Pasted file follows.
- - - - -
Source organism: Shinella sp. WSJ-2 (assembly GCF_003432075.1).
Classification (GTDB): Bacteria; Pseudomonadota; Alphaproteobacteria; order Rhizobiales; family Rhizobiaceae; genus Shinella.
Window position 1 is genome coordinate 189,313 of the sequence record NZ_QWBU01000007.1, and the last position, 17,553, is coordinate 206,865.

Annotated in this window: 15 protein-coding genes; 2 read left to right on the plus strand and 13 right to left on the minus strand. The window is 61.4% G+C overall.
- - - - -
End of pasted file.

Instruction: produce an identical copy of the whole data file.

Source organism: Shinella sp. WSJ-2 (assembly GCF_003432075.1).
Classification (GTDB): Bacteria; Pseudomonadota; Alphaproteobacteria; order Rhizobiales; family Rhizobiaceae; genus Shinella.
Window position 1 is genome coordinate 189,313 of the sequence record NZ_QWBU01000007.1, and the last position, 17,553, is coordinate 206,865.

Annotated in this window: 15 protein-coding genes; 2 read left to right on the plus strand and 13 right to left on the minus strand. The window is 61.4% G+C overall.